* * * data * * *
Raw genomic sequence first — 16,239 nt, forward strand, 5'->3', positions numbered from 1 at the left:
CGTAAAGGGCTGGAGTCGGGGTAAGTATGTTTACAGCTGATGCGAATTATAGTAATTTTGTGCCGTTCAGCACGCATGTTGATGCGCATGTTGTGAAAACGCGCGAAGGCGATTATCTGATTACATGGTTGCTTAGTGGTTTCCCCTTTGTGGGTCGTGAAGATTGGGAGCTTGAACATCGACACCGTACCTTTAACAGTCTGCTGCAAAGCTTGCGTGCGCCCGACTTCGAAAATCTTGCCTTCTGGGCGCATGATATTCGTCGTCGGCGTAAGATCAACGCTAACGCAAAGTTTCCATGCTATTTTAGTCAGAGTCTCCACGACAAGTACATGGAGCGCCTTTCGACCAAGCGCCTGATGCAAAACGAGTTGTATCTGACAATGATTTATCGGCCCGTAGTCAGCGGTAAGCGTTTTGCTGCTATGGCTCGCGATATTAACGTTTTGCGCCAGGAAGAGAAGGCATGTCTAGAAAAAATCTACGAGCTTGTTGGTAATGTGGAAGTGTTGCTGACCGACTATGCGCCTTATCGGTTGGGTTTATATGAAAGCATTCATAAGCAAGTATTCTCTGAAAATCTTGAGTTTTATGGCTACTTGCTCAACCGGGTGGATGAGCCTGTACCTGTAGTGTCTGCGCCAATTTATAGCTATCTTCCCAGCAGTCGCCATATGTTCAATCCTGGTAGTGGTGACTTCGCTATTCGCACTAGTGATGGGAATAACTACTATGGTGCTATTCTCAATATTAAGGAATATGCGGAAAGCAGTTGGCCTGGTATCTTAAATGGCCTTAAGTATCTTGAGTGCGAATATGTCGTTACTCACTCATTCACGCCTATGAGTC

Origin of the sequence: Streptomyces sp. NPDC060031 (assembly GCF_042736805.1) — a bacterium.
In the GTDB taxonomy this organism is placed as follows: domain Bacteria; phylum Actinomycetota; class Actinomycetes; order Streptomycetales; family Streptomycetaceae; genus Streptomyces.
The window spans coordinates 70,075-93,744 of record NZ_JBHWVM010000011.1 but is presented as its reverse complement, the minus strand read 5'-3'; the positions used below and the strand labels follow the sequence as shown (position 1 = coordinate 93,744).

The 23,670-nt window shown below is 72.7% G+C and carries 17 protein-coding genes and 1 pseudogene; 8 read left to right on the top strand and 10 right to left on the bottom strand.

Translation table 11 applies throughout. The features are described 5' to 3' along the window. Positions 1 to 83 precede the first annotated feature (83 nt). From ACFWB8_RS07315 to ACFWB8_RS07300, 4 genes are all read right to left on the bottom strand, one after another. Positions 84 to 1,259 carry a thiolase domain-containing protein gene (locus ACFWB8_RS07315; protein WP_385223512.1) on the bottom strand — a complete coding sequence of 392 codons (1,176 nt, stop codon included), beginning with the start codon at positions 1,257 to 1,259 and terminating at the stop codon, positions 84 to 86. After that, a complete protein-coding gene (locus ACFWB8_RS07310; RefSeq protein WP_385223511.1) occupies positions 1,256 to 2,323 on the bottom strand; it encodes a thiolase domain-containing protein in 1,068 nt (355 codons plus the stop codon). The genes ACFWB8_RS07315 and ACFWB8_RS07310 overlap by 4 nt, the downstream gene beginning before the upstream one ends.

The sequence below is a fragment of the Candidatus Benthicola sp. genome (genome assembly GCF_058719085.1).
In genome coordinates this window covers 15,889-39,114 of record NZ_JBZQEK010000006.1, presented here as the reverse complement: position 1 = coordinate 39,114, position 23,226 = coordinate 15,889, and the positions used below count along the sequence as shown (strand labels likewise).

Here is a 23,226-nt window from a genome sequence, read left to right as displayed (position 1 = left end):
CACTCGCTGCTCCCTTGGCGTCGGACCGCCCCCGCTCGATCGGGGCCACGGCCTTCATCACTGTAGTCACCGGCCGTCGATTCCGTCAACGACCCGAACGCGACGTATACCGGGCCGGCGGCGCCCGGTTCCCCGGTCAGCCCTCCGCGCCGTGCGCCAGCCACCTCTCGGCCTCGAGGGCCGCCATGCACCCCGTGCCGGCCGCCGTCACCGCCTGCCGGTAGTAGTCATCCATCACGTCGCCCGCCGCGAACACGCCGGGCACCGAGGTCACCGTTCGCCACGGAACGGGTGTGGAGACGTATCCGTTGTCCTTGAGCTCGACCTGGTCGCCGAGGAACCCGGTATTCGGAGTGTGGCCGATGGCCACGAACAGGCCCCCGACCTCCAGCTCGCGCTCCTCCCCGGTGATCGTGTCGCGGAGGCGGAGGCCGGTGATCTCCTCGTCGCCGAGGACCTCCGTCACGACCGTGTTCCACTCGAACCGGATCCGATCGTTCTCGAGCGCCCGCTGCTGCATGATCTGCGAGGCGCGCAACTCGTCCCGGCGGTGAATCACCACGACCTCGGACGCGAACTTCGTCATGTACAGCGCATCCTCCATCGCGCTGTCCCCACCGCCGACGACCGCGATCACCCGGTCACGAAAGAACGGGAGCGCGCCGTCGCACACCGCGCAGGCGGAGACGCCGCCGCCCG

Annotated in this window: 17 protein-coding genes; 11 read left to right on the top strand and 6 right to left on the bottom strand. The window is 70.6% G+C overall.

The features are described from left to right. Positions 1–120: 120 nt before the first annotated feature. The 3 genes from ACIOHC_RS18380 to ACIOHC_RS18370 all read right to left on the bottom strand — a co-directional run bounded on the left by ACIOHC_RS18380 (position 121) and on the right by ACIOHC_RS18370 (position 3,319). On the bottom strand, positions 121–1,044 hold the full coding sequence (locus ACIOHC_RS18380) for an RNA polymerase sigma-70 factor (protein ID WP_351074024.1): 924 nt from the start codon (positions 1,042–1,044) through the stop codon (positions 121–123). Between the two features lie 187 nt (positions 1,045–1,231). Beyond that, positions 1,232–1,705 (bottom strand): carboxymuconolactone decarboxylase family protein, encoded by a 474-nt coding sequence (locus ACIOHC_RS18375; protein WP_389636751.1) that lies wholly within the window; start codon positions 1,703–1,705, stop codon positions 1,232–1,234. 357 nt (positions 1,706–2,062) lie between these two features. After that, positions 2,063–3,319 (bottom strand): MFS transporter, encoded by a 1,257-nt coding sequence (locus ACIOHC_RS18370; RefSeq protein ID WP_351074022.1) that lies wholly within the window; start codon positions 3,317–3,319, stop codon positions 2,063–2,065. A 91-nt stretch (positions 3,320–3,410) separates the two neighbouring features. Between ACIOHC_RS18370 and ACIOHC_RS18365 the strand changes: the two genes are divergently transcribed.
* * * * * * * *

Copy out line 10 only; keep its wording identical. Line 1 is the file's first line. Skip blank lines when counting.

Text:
Here is a 23,226-nt window from a genome sequence, read left to right as displayed (position 1 = left end):